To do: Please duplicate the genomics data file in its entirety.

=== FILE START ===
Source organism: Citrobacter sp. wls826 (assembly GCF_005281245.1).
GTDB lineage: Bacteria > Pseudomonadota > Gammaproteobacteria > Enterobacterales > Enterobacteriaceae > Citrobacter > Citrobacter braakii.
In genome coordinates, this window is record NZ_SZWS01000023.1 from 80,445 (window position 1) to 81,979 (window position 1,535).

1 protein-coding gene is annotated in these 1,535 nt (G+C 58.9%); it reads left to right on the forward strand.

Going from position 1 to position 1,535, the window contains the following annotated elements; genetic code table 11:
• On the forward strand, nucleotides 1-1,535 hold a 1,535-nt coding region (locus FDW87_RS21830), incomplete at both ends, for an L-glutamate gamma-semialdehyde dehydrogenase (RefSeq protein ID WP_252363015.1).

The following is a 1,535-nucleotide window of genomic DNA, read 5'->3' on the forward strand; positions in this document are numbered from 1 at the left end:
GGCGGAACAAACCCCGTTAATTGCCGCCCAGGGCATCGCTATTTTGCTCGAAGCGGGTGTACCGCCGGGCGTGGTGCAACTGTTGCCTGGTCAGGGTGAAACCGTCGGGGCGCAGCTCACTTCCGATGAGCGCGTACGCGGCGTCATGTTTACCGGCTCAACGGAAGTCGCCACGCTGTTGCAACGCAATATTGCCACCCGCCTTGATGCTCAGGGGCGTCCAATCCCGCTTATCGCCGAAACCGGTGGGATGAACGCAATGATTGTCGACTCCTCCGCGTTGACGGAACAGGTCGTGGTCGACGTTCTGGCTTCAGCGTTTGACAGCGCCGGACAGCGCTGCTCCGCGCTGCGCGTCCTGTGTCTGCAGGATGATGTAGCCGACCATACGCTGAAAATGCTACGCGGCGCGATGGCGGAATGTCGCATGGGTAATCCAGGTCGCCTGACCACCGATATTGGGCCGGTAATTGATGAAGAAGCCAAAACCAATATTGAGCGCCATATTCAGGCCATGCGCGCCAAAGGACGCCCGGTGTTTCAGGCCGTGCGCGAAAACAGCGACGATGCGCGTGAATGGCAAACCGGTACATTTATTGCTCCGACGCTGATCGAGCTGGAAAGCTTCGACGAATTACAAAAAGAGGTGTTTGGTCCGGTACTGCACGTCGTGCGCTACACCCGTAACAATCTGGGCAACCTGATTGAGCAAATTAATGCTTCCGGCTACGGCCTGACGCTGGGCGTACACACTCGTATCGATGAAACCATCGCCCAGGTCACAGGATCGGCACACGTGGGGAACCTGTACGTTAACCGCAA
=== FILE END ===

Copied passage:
Source organism: Citrobacter sp. wls826 (assembly GCF_005281245.1).
GTDB lineage: Bacteria > Pseudomonadota > Gammaproteobacteria > Enterobacterales > Enterobacteriaceae > Citrobacter > Citrobacter braakii.
In genome coordinates, this window is record NZ_SZWS01000023.1 from 80,445 (window position 1) to 81,979 (window position 1,535).

1 protein-coding gene is annotated in these 1,535 nt (G+C 58.9%); it reads left to right on the forward strand.

Going from position 1 to position 1,535, the window contains the following annotated elements; genetic code table 11:
• On the forward strand, nucleotides 1-1,535 hold a 1,535-nt coding region (locus FDW87_RS21830), incomplete at both ends, for an L-glutamate gamma-semialdehyde dehydrogenase (RefSeq protein ID WP_252363015.1).

The following is a 1,535-nucleotide window of genomic DNA, read 5'->3' on the forward strand; positions in this document are numbered from 1 at the left end:
GGCGGAACAAACCCCGTTAATTGCCGCCCAGGGCATCGCTATTTTGCTCGAAGCGGGTGTACCGCCGGGCGTGGTGCAACTGTTGCCTGGTCAGGGTGAAACCGTCGGGGCGCAGCTCACTTCCGATGAGCGCGTACGCGGCGTCATGTTTACCGGCTCAACGGAAGTCGCCACGCTGTTGCAACGCAATATTGCCACCCGCCTTGATGCTCAGGGGCGTCCAATCCCGCTTATCGCCGAAACCGGTGGGATGAACGCAATGATTGTCGACTCCTCCGCGTTGACGGAACAGGTCGTGGTCGACGTTCTGGCTTCAGCGTTTGACAGCGCCGGACAGCGCTGCTCCGCGCTGCGCGTCCTGTGTCTGCAGGATGATGTAGCCGACCATACGCTGAAAATGCTACGCGGCGCGATGGCGGAATGTCGCATGGGTAATCCAGGTCGCCTGACCACCGATATTGGGCCGGTAATTGATGAAGAAGCCAAAACCAATATTGAGCGCCATATTCAGGCCATGCGCGCCAAAGGACGCCCGGTGTTTCAGGCCGTGCGCGAAAACAGCGACGATGCGCGTGAATGGCAAACCGGTACATTTATTGCTCCGACGCTGATCGAGCTGGAAAGCTTCGACGAATTACAAAAAGAGGTGTTTGGTCCGGTACTGCACGTCGTGCGCTACACCCGTAACAATCTGGGCAACCTGATTGAGCAAATTAATGCTTCCGGCTACGGCCTGACGCTGGGCGTACACACTCGTATCGATGAAACCATCGCCCAGGTCACAGGATCGGCACACGTGGGGAACCTGTACGTTAACCGCAA